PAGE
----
As well, also as earlier discussed, painting emerged Women Warriors: Challenging Arts, Culture & Beyond 14 from writing, or vice versa, but the use of ink, paper and brush allowed for free expression in both calligraphy and representative images, abstractions of nature as much as attempts at naturalistic imagery. Again, social class was more a determinate to female writing and painting than gender prohibitions or restrictions. For the rural peasant population, historically, well over 90% of China’s population were rural and illiterate, but maintained lively folk art traditions, especially coupled with crafts such as sewing, were common for females, whether naturalistic paper cuts or embroidery, in villages where perhaps only one single family could afford reading and writing lessons for a single son. Overall, females were less valued, often viewed as bad luck, and traded or sold when a family faced financial difficulties. Boys, however, were not only prized for continuity of lineage and their labour, but especially if they were bright and quick of mind they were worth an investment in their education toward potential sitting for government exams. Passing regularly held exams, would secure a future in Civil Service that would benefit their extended family, clan and village.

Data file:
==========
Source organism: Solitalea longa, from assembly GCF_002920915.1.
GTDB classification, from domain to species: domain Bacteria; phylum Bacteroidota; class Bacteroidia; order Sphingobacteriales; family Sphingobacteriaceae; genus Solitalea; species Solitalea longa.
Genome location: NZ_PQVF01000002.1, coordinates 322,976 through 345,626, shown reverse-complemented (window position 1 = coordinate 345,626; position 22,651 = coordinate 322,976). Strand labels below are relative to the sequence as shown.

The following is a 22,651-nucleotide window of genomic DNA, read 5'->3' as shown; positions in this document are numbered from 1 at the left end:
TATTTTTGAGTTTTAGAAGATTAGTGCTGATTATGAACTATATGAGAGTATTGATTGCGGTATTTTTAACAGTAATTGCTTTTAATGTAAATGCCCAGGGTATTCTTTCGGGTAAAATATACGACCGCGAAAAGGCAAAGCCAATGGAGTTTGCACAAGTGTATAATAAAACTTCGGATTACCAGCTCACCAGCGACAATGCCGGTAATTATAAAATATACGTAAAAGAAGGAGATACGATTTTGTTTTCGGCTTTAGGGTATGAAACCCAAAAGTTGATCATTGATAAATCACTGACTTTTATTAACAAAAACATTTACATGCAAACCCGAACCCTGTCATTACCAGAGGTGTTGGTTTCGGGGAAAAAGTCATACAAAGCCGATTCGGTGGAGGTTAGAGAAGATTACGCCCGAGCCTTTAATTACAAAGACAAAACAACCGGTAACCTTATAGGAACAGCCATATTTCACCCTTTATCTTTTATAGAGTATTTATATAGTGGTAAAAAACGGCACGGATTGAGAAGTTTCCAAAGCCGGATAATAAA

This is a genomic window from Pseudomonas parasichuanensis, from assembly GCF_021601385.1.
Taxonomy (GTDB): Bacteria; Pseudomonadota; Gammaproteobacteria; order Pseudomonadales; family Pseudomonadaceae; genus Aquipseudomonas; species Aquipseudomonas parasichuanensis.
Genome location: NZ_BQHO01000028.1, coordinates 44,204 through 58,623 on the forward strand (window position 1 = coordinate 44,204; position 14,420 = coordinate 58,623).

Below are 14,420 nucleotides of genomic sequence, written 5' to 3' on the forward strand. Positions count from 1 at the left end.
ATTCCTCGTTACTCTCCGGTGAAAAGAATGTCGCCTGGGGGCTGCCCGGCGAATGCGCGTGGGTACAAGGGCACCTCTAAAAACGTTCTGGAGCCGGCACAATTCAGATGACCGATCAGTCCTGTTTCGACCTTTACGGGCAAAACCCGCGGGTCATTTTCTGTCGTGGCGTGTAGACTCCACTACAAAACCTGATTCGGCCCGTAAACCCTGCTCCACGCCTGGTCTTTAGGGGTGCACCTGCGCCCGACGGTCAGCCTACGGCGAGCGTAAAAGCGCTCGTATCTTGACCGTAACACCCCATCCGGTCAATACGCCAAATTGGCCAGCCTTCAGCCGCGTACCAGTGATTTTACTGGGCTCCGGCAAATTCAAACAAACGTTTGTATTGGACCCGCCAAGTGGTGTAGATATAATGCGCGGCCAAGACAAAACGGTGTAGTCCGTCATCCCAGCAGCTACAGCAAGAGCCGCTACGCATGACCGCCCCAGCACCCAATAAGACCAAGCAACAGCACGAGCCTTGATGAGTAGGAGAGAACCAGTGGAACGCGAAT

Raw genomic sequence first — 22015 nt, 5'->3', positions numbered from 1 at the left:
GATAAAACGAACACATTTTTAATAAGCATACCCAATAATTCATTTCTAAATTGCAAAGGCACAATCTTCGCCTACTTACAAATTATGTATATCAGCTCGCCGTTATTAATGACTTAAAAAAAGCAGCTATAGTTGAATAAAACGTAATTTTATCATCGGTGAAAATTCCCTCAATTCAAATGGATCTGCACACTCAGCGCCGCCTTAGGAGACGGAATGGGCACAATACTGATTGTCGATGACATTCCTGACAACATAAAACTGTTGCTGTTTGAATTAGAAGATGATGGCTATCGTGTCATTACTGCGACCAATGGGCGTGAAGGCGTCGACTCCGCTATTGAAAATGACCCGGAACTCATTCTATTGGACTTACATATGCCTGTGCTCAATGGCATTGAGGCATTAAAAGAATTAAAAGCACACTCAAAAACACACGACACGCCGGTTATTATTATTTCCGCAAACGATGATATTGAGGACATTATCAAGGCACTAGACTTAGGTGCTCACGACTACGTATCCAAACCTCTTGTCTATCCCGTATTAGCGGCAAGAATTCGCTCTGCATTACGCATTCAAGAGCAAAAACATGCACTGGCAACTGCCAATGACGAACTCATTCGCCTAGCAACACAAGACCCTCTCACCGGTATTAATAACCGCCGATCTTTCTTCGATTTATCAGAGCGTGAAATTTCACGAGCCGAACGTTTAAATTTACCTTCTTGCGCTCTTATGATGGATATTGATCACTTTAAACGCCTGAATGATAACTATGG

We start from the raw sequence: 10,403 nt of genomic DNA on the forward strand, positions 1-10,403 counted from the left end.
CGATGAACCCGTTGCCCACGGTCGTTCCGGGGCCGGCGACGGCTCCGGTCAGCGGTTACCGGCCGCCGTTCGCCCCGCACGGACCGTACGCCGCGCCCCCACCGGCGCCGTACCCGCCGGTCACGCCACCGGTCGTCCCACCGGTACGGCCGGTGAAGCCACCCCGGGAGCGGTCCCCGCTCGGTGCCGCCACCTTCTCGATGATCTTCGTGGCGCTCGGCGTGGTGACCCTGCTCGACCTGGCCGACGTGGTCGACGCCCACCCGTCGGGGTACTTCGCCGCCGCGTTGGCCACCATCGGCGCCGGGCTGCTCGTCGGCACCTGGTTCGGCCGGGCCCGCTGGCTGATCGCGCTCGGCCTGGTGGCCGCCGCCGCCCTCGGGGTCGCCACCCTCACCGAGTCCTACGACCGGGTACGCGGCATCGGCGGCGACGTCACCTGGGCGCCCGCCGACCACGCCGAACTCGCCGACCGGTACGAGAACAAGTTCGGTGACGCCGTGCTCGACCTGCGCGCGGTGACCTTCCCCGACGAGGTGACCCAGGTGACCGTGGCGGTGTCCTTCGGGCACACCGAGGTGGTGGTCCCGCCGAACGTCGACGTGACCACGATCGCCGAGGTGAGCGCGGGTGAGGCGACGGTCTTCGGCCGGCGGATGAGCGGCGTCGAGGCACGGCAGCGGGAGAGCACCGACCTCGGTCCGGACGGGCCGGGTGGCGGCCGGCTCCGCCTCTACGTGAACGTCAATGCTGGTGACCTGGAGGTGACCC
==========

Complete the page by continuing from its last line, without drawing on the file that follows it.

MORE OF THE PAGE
Often a clan or village would collect funds to educate their brightest boy from whatever family in hopes that his success would benefit all. Thus aside from decorative arts and crafts, education and brush painting were only for the daughters of Civil Servants, nobility or scholarly families, extending occasionally to rich mercantile or rich peasant families. Thus Chinese female artists were historically very few and not well represented in high arts. With western introduced modernity in the late 19th century, came education in Christian Mission schools and a slow rise in private academies for females, often including visual arts curricula and lessons, partially in imitation of what was known about western education.